Monday, February 21, 2011

Apple Jicama Coleslaw – Don't Believe Everything You Read in the Produce Aisle

This crispy, crunchy, and extremely refreshing coleslaw recipe features a very under-utilized vegetable found in almost every large American grocery store's produce section – I'm talking about jicama.

In fact, there's a good chance you'
ve never had it, which is a shame. The flavor is very mild, and subtly sweet. It's just perfect for raw salads like this coleslaw, and blends wonderfully with the tart apple and crunchy cabbage.One problem with jicama is how it's marketed. As you'll see in the video, the label described it as, "a Mexican potato," which is just a terrible comparison. If you want to make something sound unappetizing to an American, have them think they are going to be eating something that's like a raw potato. Yum.

Jicama does have a similar texture to a raw potato, but that's where that comparison ends. It is a little starchy, but pleasantly so, and each bite produces a mini explosion of juicy goodness. So, don't be afraid! I hope you buy some jicama on your next trip to the market, and give this easy side dish recipe a try soon. Enjoy!




Apple Jicama Coleslaw Ingredients:
1/2 small green cabbage, sliced into 1/4-inch strips
1/2 jicama, sliced into 1/4-inch strips on a vegetable slicer
1 large Fuji apple, sliced into 1/4-inch strips on a vegetable slicer
For the dressing:
1/4 cup pineapple juice
1/2 cup mayonnaise
1 tsp sugar
hot sauce to taste
salt to taste
1/3 cup crushed corn nuts


View the complete recipe

41 comments:

Arttu said...

Hello Chef John.

Here in Finland I don't that we have jicama.

Is there anything I could use instead?

Chef John said...

Just use more apple!

Gina said...

This looks delicious - can't wait to try it. I am a big fan of jicama!

Anonymous said...

I'd love to see a vinegar-based dressing for this coleslaw.

J&J said...

Would this do well with walnuts instead of corn nuts?

Chef John said...

Yes, but only if you like walnuts.

Mummsie said...

This looks so yummy, I can't wait to try it! I just recently discovered your posts and I am really enjoying them a lot.

Anonymous said...

sengkuang! haha that's how jicama is called in malay. just sharing, say it seng-ku-wang!

Food Junkie said...

While I am not a huge fan of creamy coleslaw this sounds pretty good. The problem will now be to actually find a jicama in New Brunswick (the Canadian province, not the city in Jersey). Substitutes for jicama on the web include jerusalem artichokes (equally tough to find but with a nice sweetness), water chestnuts, and apple. I would think that a nice sweet little white turnip or a white beet might also prove interesting in the salad.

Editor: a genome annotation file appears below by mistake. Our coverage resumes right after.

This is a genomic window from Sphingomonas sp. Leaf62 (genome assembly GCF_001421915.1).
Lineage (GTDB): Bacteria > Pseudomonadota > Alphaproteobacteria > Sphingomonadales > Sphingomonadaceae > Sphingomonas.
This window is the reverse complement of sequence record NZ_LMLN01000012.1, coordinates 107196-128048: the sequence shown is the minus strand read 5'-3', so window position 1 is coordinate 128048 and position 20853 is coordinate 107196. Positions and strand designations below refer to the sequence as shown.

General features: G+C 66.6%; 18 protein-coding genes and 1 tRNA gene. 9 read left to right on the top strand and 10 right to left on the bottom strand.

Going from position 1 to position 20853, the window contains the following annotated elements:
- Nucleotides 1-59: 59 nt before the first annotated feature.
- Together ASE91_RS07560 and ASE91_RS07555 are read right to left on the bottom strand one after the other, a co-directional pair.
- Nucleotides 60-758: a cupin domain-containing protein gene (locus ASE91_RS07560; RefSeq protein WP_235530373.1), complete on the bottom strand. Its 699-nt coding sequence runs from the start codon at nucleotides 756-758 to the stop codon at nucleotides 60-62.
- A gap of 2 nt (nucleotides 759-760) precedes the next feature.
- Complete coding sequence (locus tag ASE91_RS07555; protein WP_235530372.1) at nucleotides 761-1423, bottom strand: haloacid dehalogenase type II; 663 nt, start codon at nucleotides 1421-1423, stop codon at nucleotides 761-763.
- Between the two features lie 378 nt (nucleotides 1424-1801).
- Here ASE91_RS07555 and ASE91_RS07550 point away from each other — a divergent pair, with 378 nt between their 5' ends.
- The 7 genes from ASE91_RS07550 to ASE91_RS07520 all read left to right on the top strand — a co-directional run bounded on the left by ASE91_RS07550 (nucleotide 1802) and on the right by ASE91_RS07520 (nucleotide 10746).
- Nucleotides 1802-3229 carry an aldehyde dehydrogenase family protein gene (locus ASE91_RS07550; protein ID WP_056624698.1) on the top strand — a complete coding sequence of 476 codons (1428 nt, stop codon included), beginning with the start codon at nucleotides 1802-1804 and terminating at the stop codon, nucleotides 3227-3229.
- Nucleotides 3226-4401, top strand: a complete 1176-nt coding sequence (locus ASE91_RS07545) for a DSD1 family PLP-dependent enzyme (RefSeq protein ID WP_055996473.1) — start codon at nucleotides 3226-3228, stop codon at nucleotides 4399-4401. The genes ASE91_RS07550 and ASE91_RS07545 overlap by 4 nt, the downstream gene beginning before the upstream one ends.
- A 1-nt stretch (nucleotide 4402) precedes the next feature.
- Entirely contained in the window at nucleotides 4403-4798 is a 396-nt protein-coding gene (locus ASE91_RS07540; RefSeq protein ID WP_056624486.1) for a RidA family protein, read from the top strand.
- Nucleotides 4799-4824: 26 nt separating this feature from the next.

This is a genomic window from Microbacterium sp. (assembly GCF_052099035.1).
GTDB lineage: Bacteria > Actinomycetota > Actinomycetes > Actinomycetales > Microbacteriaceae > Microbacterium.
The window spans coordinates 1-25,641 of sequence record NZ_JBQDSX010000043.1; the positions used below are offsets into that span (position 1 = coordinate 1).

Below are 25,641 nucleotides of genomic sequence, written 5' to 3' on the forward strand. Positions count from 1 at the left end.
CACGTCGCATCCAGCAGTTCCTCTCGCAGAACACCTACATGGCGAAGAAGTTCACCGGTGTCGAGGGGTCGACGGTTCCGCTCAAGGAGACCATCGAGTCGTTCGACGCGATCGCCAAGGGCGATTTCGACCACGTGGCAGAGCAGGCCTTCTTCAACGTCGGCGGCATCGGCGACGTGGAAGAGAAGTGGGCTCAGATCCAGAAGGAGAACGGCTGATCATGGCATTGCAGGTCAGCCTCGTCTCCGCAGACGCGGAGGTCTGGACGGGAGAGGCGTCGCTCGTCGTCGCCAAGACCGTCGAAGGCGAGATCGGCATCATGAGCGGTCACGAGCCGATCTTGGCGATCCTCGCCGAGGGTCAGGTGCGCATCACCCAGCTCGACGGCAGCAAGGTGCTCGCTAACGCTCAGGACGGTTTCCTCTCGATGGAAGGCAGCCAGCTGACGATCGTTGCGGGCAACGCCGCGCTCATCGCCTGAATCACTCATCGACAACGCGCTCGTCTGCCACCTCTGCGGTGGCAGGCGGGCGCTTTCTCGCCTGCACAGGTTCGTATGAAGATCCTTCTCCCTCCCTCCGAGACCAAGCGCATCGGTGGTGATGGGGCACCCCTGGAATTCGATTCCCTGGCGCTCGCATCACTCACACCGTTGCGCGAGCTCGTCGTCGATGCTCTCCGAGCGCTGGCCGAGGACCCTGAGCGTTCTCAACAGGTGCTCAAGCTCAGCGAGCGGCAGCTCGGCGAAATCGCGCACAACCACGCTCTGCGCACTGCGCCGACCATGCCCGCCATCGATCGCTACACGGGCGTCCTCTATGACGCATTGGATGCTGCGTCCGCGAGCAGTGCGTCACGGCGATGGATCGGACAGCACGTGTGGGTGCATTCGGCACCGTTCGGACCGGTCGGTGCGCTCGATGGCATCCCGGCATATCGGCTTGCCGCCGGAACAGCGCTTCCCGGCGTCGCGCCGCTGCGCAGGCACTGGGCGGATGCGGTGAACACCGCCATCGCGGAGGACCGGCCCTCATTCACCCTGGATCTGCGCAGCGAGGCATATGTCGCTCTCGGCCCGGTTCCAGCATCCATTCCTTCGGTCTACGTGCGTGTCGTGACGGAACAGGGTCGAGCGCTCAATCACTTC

Kim

Anonymous said...

Arttu-

Yritä Maa-artisokka jicama korvikkeena.

Jim

BrooklynHeart said...

I love jicama! It isn't a potato! That does look texturally exciting... and delicious! I can't wait to try this one! Everything!!!

Thank you for sharing! :)

Shreela said...

Doesn't jicama last a long time, so that it could be shipped to other countries? We love them on raw veggie plates with dip. I think they're similar in texture to radishes, but without the sorta-hot bite that radishes have.

Rita said...

you just brought childhood memories. i love jicama! when we were kids, we'd have that sliced and eat to our hearts delight. sometimes, we would dip it in salt.

i'll definitely try this recipe! hope i can find jicama here in germany. i really haven't looked for one.

Jamie said...

Jicama is soo nice. We'd eat it cold on hot tropical summer days, with just a nice topping of coarse salt. Or shrimp paste.

ML said...

The way you pronounce JICAMA is CORRECT. Please keep pronouncing it like that because JAY-CA-MAH sounds awful and it's not correct at all.

:-)

By the way, my mother tongue is spanish, so, that's how I know.
PS. This recipe looks delicious....

Chef John said...

Thanks, but I was kidding about the pronunciation! :-)

Anonymous said...

Do I win a prize if I'm the first (Out of 16 people to comment) to point out that you left the hot sauce out of the dressing recipe? ;-) How about a copy of your cook book???? is it out yet?? My mouth is watering reading this recipe - just bought a jicama yesterday!! Thanks!!

Chef John said...

You would have, but the hot sauce was there! (it's under the sugar)

Livia said...

I never tried Jicama...will need to look around and see if they sell it here up north.
I found kohlrabi in one of the stores, maybe I will try it with those if I can't find the real thing...

Breziil21 said...

I LOVE Jicama!!! I'm Hispanic & we consider it a fruit. We eat it as a "snack" with lime, salt & chili powder. YUMM!!

katie said...

Saw this video this morning, went shopping this afternoon and made this recipe tonight. It was really good! Thanks Chef John!

Shreela said...